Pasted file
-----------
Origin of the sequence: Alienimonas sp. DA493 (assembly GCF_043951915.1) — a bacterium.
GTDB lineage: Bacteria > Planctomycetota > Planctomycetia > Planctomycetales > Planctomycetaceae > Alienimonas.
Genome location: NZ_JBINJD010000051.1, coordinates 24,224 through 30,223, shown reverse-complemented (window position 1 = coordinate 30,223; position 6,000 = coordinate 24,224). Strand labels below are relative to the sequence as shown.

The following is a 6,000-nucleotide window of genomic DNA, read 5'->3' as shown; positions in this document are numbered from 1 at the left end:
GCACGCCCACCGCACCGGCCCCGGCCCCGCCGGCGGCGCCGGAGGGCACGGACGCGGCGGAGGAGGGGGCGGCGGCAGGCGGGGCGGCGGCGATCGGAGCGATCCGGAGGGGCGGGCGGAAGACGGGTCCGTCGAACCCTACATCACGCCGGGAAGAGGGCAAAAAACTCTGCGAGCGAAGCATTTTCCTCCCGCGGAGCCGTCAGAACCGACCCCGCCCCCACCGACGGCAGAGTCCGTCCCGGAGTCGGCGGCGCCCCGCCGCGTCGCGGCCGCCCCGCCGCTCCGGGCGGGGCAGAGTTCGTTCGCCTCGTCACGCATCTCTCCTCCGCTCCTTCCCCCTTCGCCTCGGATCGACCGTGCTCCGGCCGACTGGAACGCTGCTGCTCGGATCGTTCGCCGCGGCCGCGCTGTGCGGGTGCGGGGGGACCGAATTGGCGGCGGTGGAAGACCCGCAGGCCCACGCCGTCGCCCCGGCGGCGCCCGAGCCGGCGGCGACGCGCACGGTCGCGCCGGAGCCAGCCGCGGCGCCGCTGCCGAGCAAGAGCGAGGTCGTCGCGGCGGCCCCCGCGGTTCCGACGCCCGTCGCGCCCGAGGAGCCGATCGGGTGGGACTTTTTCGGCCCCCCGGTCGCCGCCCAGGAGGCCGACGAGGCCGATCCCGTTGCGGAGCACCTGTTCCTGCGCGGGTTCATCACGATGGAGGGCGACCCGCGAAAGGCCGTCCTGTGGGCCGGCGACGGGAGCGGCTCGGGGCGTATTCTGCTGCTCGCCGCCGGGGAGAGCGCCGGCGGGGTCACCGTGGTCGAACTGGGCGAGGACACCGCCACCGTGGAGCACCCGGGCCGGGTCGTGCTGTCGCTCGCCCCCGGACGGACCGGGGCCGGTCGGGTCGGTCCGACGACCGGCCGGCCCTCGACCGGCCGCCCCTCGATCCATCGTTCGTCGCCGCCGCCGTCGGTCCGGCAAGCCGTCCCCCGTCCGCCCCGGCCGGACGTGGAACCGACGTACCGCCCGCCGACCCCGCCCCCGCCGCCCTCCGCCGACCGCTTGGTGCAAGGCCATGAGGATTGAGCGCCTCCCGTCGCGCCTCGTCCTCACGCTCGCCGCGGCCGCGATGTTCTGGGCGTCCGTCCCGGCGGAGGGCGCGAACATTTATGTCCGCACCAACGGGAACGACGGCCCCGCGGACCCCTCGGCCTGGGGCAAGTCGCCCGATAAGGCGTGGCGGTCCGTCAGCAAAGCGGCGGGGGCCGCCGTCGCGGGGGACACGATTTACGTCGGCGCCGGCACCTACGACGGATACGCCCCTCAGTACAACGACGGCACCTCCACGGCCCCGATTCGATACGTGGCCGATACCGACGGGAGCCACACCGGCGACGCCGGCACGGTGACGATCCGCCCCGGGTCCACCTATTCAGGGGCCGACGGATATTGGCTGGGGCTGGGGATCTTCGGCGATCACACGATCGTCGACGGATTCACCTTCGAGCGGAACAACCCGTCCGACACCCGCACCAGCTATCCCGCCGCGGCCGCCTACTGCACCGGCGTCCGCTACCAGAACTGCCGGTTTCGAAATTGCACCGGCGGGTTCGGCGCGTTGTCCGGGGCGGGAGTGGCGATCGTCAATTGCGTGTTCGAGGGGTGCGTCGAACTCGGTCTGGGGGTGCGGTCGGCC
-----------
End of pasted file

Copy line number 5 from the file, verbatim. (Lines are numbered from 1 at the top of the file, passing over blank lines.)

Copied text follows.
GCACGCCCACCGCACCGGCCCCGGCCCCGCCGGCGGCGCCGGAGGGCACGGACGCGGCGGAGGAGGGGGCGGCGGCAGGCGGGGCGGCGGCGATCGGAGCGATCCGGAGGGGCGGGCGGAAGACGGGTCCGTCGAACCCTACATCACGCCGGGAAGAGGGCAAAAAACTCTGCGAGCGAAGCATTTTCCTCCCGCGGAGCCGTCAGAACCGACCCCGCCCCCACCGACGGCAGAGTCCGTCCCGGAGTCGGCGGCGCCCCGCCGCGTCGCGGCCGCCCCGCCGCTCCGGGCGGGGCAGAGTTCGTTCGCCTCGTCACGCATCTCTCCTCCGCTCCTTCCCCCTTCGCCTCGGATCGACCGTGCTCCGGCCGACTGGAACGCTGCTGCTCGGATCGTTCGCCGCGGCCGCGCTGTGCGGGTGCGGGGGGACCGAATTGGCGGCGGTGGAAGACCCGCAGGCCCACGCCGTCGCCCCGGCGGCGCCCGAGCCGGCGGCGACGCGCACGGTCGCGCCGGAGCCAGCCGCGGCGCCGCTGCCGAGCAAGAGCGAGGTCGTCGCGGCGGCCCCCGCGGTTCCGACGCCCGTCGCGCCCGAGGAGCCGATCGGGTGGGACTTTTTCGGCCCCCCGGTCGCCGCCCAGGAGGCCGACGAGGCCGATCCCGTTGCGGAGCACCTGTTCCTGCGCGGGTTCATCACGATGGAGGGCGACCCGCGAAAGGCCGTCCTGTGGGCCGGCGACGGGAGCGGCTCGGGGCGTATTCTGCTGCTCGCCGCCGGGGAGAGCGCCGGCGGGGTCACCGTGGTCGAACTGGGCGAGGACACCGCCACCGTGGAGCACCCGGGCCGGGTCGTGCTGTCGCTCGCCCCCGGACGGACCGGGGCCGGTCGGGTCGGTCCGACGACCGGCCGGCCCTCGACCGGCCGCCCCTCGATCCATCGTTCGTCGCCGCCGCCGTCGGTCCGGCAAGCCGTCCCCCGTCCGCCCCGGCCGGACGTGGAACCGACGTACCGCCCGCCGACCCCGCCCCCGCCGCCCTCCGCCGACCGCTTGGTGCAAGGCCATGAGGATTGAGCGCCTCCCGTCGCGCCTCGTCCTCACGCTCGCCGCGGCCGCGATGTTCTGGGCGTCCGTCCCGGCGGAGGGCGCGAACATTTATGTCCGCACCAACGGGAACGACGGCCCCGCGGACCCCTCGGCCTGGGGCAAGTCGCCCGATAAGGCGTGGCGGTCCGTCAGCAAAGCGGCGGGGGCCGCCGTCGCGGGGGACACGATTTACGTCGGCGCCGGCACCTACGACGGATACGCCCCTCAGTACAACGACGGCACCTCCACGGCCCCGATTCGATACGTGGCCGATACCGACGGGAGCCACACCGGCGACGCCGGCACGGTGACGATCCGCCCCGGGTCCACCTATTCAGGGGCCGACGGATATTGGCTGGGGCTGGGGATCTTCGGCGATCACACGATCGTCGACGGATTCACCTTCGAGCGGAACAACCCGTCCGACACCCGCACCAGCTATCCCGCCGCGGCCGCCTACTGCACCGGCGTCCGCTACCAGAACTGCCGGTTTCGAAATTGCACCGGCGGGTTCGGCGCGTTGTCCGGGGCGGGAGTGGCGATCGTCAATTGCGTGTTCGAGGGGTGCGTCGAACTCGGTCTGGGGGTGCGGTCGGCC